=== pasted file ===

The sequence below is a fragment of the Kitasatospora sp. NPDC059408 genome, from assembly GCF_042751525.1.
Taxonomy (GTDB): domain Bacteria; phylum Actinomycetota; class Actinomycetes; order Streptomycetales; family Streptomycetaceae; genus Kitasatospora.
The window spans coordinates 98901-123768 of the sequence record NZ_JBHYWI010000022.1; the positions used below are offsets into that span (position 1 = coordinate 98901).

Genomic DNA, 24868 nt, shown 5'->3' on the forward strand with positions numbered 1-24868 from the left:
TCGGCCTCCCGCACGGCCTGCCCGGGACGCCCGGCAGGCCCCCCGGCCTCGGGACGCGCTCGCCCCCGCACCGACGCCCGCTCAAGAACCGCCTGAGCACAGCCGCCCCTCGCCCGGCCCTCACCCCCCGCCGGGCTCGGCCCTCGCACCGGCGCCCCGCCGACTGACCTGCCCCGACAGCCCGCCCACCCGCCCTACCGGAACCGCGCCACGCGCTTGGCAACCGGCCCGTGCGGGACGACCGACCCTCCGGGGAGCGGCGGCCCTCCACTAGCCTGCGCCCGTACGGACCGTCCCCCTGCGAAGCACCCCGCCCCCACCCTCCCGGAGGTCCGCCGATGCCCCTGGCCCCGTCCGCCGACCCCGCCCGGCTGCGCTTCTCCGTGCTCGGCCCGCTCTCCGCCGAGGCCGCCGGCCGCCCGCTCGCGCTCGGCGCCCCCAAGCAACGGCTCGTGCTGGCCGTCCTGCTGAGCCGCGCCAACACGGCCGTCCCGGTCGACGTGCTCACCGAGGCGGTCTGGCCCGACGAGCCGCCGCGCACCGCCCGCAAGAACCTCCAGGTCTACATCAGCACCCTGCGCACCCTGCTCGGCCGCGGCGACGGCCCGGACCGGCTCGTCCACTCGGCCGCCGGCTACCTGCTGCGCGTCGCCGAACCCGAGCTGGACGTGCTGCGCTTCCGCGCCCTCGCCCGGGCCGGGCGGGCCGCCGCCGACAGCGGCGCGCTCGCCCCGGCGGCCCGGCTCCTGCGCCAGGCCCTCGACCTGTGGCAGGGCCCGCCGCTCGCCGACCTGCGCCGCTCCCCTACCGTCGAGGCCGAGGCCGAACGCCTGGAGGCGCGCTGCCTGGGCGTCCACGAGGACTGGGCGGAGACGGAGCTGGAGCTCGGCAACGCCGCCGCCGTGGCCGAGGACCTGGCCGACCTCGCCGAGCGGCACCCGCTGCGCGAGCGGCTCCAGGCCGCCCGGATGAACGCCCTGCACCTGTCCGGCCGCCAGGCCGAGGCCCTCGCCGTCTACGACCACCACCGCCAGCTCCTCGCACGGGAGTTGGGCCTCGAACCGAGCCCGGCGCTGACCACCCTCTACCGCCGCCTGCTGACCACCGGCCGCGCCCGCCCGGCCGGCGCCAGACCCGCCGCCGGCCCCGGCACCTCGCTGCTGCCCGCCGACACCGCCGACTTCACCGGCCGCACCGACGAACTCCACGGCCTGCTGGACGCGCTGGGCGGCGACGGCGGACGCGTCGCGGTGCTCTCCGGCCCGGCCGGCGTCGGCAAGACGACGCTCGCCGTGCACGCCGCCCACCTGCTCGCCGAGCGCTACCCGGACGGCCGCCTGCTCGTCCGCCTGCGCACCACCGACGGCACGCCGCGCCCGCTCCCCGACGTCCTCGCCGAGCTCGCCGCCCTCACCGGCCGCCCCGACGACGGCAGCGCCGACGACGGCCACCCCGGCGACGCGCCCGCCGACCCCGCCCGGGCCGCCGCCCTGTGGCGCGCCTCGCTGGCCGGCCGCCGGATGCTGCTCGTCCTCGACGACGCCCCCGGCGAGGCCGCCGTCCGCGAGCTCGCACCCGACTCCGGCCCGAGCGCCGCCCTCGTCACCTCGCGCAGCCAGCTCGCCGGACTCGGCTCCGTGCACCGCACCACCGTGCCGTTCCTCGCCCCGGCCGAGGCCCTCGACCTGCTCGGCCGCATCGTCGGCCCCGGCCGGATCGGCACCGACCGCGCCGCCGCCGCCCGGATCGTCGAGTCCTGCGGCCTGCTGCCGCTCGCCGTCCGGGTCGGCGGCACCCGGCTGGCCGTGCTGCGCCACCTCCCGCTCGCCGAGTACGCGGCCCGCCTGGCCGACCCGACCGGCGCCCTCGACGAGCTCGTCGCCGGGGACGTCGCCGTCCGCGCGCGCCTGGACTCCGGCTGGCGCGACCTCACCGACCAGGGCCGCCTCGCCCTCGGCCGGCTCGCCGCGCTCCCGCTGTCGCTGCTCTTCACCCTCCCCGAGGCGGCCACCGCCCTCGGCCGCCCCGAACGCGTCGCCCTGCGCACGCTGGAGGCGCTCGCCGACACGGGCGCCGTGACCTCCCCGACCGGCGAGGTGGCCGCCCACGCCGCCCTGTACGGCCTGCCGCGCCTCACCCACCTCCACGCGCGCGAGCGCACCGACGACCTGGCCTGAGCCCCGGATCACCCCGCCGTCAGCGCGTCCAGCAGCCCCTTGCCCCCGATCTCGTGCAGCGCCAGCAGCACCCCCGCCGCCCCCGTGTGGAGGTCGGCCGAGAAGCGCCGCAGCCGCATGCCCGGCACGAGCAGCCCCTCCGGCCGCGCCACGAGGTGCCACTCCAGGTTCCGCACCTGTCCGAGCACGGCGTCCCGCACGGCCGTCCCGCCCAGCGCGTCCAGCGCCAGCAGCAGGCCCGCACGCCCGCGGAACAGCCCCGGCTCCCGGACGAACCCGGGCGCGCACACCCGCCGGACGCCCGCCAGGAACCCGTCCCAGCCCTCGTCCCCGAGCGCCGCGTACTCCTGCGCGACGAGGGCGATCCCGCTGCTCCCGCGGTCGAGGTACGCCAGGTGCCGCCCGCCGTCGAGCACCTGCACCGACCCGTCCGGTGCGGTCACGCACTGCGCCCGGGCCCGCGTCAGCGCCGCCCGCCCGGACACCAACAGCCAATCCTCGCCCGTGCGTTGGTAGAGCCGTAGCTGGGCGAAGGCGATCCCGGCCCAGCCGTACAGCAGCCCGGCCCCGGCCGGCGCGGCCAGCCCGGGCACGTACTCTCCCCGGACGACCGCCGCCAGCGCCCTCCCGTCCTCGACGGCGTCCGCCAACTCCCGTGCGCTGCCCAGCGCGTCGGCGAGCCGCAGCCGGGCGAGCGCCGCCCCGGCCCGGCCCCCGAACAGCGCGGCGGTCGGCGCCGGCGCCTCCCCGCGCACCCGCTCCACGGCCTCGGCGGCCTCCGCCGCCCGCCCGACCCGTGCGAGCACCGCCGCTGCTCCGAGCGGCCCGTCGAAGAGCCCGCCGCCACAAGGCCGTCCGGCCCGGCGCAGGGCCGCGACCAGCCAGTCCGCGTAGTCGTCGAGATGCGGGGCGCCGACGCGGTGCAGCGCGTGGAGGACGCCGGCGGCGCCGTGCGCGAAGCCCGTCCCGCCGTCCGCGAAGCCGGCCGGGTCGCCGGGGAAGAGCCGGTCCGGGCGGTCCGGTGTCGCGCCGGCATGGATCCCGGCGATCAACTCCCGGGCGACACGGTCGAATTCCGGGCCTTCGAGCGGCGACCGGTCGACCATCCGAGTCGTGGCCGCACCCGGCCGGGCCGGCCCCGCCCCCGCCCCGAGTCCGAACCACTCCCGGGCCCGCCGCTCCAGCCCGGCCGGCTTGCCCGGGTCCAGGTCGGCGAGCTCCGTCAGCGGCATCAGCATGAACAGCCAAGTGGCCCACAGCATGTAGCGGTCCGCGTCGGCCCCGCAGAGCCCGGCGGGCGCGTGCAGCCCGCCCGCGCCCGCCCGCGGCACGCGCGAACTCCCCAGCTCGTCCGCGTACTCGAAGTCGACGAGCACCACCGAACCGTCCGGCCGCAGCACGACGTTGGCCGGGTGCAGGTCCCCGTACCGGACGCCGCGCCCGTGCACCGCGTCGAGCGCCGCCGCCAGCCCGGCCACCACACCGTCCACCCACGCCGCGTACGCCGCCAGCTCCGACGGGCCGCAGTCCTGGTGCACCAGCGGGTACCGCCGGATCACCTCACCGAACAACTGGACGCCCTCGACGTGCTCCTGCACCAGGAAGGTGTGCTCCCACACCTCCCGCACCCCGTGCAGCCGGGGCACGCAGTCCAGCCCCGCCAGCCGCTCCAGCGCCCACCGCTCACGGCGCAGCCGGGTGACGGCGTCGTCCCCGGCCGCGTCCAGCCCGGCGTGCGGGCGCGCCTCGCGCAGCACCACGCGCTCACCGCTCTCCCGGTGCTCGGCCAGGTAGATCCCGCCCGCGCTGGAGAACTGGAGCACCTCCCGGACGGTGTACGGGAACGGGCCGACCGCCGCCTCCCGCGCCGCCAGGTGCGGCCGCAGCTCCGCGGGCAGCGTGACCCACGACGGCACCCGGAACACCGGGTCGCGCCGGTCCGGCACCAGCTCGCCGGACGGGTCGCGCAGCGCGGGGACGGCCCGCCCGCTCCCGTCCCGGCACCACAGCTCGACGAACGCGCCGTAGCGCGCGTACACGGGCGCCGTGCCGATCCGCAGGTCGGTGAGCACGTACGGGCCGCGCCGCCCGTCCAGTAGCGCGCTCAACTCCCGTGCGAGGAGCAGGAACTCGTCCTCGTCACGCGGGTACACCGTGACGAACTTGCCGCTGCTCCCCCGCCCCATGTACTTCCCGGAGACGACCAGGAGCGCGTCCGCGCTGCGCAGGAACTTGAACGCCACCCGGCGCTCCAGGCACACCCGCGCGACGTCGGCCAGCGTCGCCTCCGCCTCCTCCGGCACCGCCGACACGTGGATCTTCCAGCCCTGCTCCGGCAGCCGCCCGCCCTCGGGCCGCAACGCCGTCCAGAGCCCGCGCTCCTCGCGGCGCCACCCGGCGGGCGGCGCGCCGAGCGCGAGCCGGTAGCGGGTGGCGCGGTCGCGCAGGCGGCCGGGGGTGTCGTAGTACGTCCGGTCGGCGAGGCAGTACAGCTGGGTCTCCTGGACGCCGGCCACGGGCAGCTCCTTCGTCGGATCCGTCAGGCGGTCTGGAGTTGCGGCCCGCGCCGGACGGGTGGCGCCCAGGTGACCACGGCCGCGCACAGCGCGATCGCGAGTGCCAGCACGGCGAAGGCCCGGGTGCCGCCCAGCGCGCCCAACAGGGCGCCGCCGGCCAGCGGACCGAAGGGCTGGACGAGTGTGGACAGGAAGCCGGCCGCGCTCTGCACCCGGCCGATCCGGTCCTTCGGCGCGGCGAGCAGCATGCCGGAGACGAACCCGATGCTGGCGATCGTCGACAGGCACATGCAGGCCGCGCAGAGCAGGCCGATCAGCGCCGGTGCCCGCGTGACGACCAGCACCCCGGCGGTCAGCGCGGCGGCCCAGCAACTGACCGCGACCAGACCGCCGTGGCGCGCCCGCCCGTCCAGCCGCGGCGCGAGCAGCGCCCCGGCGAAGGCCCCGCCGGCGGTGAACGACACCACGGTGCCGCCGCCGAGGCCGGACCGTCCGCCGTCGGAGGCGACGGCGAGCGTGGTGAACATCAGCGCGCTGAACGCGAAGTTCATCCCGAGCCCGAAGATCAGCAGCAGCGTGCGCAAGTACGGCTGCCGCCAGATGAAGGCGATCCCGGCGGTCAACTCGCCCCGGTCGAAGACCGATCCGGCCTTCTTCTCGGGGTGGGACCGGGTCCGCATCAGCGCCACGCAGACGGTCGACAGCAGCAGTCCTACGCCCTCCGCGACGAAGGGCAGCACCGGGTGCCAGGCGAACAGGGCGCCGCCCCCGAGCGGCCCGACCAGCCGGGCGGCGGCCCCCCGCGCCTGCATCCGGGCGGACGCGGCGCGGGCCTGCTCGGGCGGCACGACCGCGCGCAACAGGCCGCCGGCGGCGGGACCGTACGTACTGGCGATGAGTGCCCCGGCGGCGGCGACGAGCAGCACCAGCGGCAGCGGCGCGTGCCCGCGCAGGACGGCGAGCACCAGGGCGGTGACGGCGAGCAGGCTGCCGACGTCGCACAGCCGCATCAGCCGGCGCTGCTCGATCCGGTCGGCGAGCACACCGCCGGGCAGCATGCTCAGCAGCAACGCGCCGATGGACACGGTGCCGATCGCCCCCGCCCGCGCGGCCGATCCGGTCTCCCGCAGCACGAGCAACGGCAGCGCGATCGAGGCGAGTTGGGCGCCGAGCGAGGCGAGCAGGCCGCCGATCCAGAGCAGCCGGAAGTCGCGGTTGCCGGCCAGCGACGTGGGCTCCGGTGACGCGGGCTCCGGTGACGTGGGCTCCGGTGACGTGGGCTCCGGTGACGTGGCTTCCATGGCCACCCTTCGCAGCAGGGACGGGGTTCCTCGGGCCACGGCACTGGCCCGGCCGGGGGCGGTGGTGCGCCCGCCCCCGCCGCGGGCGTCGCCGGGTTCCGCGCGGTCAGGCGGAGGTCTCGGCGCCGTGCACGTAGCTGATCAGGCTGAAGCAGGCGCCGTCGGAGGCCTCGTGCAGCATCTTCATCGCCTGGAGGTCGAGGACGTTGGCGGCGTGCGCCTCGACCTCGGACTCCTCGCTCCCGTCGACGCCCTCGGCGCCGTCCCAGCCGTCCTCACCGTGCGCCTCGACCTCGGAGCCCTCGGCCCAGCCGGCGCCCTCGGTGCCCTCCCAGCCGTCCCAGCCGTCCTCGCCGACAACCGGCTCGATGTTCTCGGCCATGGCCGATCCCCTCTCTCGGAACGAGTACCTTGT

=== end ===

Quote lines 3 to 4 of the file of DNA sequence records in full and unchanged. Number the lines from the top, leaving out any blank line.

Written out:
The window spans coordinates 98901-123768 of the sequence record NZ_JBHYWI010000022.1; the positions used below are offsets into that span (position 1 = coordinate 98901).

Genomic DNA, 24868 nt, shown 5'->3' on the forward strand with positions numbered 1-24868 from the left: